Business invoicing: How to create an invoice
After years of working in Management Accounts, the same invoicing errors keep cropping up. So I'd encourage you to print out a copy of your business invoice and discover whether you’re guilty of delaying your own cash flow!
Read on for tips on how to create an invoice.
Presentation of your business invoice
There is no approved standard for the format of business invoices. That said, an invoice contains a lot of important information which should be presented in a clear and legible manner.
Within three seconds, you should be able to circle the following on your business invoice:
1. The invoice number
2. The due date
3. The total amount due.
If you failed this task you will certainly need to look at the invoice’s format.
What information should be present on the business invoice
1. Business name
Some business have the misconception that an invoice is a promotional tool, with logos, brand names and fancy interlocking letters, all of which cloud the purpose of the invoice. While branding is important, KISS! Keep it Simple Stupid! The invoice is not an advertising document, it needs to convey the name of your business, and/or who payment should be made to in a straightforward way.
"An invoice contains a lot of important information which should be presented in a clear and legible manner."
2. Business address
Ensure the address where any correspondence should be mailed to is clear and legible. Pay close attention if your logo incorporates the address – check that it is readable when printed in black and white.
3. Telephone number
There should be a phone number on the business invoice that your customer can call for assistance with any queries.
Want more articles like this? Check out the financial management section.
4. Purchase Order number
The Purchase Order number should be clearly stated. It is your record that the customer has initiated and authorised the expenditure in question. You can therefore assist the matching process by highlighting the purchase order number.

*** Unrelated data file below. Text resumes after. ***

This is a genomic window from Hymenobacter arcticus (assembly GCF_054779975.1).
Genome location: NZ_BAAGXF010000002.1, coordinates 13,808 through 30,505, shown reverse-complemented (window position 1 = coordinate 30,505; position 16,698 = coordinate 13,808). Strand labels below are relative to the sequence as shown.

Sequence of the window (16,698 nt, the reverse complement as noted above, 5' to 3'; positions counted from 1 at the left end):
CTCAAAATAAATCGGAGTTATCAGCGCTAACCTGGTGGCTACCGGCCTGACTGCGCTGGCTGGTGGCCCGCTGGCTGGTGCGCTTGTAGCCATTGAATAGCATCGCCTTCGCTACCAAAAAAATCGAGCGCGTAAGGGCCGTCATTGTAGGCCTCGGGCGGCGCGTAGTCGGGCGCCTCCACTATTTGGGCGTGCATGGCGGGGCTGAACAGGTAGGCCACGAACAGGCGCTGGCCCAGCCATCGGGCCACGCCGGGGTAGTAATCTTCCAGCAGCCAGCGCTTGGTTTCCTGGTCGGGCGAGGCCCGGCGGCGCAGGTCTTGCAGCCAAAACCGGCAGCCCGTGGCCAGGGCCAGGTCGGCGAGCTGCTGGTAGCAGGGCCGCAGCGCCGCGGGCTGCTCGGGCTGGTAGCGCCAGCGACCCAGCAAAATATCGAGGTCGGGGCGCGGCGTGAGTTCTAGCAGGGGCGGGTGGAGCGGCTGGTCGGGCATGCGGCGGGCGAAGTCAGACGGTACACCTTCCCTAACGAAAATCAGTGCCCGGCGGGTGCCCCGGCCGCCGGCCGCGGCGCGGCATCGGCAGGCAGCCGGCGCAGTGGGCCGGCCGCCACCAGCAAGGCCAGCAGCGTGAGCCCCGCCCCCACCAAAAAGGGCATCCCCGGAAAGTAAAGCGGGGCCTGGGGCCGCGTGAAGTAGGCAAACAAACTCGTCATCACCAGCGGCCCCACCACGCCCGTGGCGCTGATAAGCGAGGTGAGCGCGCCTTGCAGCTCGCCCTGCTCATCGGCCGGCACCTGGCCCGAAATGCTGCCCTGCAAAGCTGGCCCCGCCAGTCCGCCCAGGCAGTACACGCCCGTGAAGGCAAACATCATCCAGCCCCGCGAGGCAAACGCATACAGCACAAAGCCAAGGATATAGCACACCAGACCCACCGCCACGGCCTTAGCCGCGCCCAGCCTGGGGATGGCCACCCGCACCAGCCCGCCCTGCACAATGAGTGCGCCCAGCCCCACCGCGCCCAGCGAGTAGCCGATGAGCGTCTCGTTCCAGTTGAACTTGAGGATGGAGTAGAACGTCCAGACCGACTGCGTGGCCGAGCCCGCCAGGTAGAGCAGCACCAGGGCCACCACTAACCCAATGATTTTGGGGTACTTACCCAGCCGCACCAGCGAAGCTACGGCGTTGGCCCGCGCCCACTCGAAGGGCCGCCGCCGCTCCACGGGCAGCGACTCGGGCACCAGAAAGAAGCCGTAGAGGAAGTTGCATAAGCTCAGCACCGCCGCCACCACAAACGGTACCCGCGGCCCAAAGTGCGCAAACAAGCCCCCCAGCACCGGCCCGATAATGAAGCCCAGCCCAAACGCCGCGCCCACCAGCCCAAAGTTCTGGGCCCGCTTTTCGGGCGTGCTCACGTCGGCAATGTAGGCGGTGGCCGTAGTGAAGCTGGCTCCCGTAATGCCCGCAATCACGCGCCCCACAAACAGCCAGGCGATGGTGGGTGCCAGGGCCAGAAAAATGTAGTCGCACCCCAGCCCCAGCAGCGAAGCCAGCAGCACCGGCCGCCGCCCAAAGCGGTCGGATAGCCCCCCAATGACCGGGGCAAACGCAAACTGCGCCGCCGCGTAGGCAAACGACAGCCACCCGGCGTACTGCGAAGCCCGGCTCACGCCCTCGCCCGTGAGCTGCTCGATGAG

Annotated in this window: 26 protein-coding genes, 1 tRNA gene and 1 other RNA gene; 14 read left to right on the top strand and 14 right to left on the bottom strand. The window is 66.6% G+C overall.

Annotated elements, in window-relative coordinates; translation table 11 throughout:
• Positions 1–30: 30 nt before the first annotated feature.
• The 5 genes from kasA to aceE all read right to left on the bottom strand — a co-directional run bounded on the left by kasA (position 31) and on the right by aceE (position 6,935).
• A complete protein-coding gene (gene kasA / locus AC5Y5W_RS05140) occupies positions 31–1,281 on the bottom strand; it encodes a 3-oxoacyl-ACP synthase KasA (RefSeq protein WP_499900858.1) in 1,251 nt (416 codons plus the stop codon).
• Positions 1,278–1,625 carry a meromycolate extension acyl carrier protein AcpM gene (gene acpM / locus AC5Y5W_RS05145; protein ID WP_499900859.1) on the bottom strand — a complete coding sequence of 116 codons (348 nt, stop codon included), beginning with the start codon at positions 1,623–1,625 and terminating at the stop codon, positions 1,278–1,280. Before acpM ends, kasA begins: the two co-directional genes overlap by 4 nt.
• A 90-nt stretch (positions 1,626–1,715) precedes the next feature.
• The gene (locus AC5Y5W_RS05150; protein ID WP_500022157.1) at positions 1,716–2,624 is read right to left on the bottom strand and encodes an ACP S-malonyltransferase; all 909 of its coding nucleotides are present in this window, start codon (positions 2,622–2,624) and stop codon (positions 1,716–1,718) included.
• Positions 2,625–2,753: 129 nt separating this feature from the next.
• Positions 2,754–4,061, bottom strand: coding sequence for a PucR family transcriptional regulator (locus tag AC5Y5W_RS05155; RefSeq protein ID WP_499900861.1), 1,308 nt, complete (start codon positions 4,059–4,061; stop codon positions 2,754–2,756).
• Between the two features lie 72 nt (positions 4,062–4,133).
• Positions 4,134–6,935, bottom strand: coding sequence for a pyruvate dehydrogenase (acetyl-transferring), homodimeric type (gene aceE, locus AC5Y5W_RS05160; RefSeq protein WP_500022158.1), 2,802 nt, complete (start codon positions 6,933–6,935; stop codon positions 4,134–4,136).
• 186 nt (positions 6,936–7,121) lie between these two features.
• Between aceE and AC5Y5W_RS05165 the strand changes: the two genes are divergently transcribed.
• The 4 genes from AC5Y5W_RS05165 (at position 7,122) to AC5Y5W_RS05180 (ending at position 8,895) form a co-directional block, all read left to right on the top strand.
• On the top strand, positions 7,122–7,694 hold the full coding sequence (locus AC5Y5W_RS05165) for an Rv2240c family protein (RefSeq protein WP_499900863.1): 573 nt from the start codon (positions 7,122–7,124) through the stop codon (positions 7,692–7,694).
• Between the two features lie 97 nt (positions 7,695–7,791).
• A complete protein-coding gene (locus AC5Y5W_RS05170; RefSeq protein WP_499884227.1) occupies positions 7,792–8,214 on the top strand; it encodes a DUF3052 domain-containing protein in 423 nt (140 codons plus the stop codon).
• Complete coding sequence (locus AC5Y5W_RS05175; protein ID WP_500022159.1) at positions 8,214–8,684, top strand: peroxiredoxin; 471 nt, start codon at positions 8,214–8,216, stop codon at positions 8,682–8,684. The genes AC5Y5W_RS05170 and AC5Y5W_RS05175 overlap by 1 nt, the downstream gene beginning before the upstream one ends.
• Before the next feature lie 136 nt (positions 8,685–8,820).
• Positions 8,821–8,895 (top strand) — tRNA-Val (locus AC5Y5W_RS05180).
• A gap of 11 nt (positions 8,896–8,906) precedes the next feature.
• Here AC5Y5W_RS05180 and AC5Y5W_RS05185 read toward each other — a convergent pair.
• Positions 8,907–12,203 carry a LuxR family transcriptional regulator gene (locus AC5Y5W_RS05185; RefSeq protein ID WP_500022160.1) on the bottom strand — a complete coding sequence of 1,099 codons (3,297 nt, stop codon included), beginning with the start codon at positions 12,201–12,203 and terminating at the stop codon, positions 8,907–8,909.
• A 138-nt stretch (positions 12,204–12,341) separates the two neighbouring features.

If you don’t use a formal purchase order system, I suggest you use the surname, in CAPITALS, of the person at the company who authorised the payment.
5. Invoice number
The invoice number is used as a control feature on many accounting packages; if you accidentally invoice a vendor using the same invoice number, even if the date and amount are different, payment could be refused. So do not repeat invoice numbers, even over an extended period of time. If the number has been repeated, the invoice may be held up, and thus payment may be delayed.
6. Size of paper
There should be enough blank space on an invoice to allow for additional information to be added to the invoice. The Accounts Payable department may choose to add a date stamp, authorising signature and account allocation.
In Australia, our offices are set up to match A4 sheet size and if you choose something outside of this norm, locating and filing the invoice will be more cumbersome for the companies you are doing business with. Small invoices do get lost and a lost invoice can easily delay payment.
7. Type of paper
If you are mailing a business invoice, I would encourage the use of distinctive coloured or textured paper, so it is easy to find your businesses invoice amongst a pile of bills to be paid. Emailed invoices are a legal and environmentally acceptable way to send invoices.
8. Payment details
Make it easy for companies to pay you, offer them a variety of alternatives and all the payment details they’ll need. If they were to make a payment via cheque or postal order, they will need the account name, number and address details. If they are to pay directly into your bank account, they will require your account name, BSB number, and account number.
9. For taxation purposes
When it comes to invoices, this is probably the number one mistake I see. Solo Flyers issue Tax Invoices claiming GST; even though they are not registered for GST. If you are not registered, you are only issuing an Invoice, not a Tax Invoice, and you cannot claim GST.
I suggest you refer to the easy to read ATO publication entitled How to set out tax invoices and invoices (NAT 11675-08.2004) to ensure you are compliant.
I hope this article helps you with how to create an invoice. You can now determine if changes are necessary, implement them and monitor the success of the modified invoices.